In that, he may simply be reflecting a cultural difference: "America counter-tenors strive for a richer sound, perhaps because we're not brought up in the English church tradition of boy sopranos. But early music in general is evolving towards a singing style that's fuller, as opposed to the thinner, whiter sound preferred when the tradition was started. There are different styles in every country: in Germany, for example, you have Jochen Kowalski and Axel Kohler, who have a more operatic style; and you have Andreas Scholl, who has a generally lighter approach with sparing vibrato."

For Asawa, vibrato is an essential tool: "Every voice vibrates, so that when you're singing straight tone [without vibrato], you're restricting something in the voice. Singing straight tone too much can be detrimental to healthy vocal production." Not that he eschews it altogether. "It's a question of context: when, in an opera, a character is sighing, in love or whatever, oftentimes a lighter, straighter sound is appropriate. When the character is angry, one lets loose."

Although Asawa has focused on the baroque, he has occasionally ventured beyond the counter-tenor's normal domain. In concert, he has, for example, sung Cherubino, the hormonally excited page in Mozart's Marriage of Figaro, and a role usually sung by womanly mezzos. "Some might see that as a betrayal," he admits, "because the role was written for a woman, and Viennese audiences loved that erotic element of a woman playing a horny boy. But I think it would be an interesting thing to try on stage: as a man, I know what it was like when I was 15; and why not look the part?"

Quite what credentials he had to play Baba, the bearded lady in Stravinsky's Hogarthian opera The Rake's Progress, is anyone's guess, but the cross- dressing is clearly becoming a habit: there has even been talk of his taking on the soprano part (a child's view of heaven) in Mahler's Fourth Symphony. His latest CD, The Dark Is My Delight (on RCA Victor), may be of lute songs by Dowland and Campion, but his next will be of late- Romantic songs by Faure, Medtner, Rachmaninov and Villa-Lobos. He's also sung Schubert in recital. "Any of the song repertoire seems fair game," he says. "It's a matter of making intelligent, careful selection of material that's best for me. I love the Romantic period. I'll see a Mascagni opera, and think, `Damn! I wish he'd written something for me'."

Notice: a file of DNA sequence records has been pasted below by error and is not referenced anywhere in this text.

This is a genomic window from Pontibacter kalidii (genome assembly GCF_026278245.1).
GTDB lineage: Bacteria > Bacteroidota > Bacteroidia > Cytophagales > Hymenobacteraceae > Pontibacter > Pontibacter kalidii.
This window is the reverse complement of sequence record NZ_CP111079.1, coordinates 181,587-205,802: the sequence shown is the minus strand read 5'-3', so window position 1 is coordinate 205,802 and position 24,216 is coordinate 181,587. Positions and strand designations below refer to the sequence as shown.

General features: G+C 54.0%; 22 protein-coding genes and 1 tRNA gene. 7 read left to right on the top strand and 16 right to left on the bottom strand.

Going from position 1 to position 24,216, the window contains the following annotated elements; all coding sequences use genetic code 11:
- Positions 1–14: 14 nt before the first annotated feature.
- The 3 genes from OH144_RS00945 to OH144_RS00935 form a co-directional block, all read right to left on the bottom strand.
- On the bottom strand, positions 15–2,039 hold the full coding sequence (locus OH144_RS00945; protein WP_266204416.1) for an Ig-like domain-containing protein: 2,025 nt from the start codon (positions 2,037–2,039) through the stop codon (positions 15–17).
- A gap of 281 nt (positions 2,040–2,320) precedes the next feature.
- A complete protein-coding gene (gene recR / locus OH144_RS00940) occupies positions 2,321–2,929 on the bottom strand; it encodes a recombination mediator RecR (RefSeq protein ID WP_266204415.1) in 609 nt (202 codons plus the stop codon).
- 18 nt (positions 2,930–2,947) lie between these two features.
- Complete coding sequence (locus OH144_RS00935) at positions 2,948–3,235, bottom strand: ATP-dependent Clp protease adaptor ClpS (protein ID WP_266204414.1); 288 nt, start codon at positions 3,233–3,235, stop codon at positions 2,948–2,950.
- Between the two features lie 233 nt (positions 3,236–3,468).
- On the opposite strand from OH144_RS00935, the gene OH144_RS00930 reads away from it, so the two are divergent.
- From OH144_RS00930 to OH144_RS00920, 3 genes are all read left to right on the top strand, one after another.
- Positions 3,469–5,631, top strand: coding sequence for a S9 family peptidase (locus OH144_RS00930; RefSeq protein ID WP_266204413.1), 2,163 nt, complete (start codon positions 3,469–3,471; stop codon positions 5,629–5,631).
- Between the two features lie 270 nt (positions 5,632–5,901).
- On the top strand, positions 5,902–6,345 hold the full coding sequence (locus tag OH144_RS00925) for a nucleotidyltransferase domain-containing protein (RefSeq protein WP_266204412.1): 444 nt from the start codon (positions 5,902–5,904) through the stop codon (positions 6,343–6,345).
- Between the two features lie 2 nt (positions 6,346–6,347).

Yet, while there is a growing corpus of contemporary songs for counter- tenor, in opera there has been no more than a trickle of new counter-tenor roles since Britten wrote the part of Oberon for Alfred Deller in his 1960 Midsummer Night's Dream. As Asawa laments, "Contemporary music tends to identify the counter-tenor voice as something other-wordly, or as representing simply youth. Maybe composers are just not ready for a counter-tenor voice to depict a normal, grown male."

Which is where Handel comes in. Tolomeo, in Giulio Cesare, is absolutely a normal, grown male - ambitious, vindictive, jealous and lustful - and, in the absence of castrati, Asawa's voice - rich, warm and most definitely adult - is just the one to sing it.

`Giulio Cesare': from tomorrow, Shaftesbury Theatre, WC2 (0171-304 4000)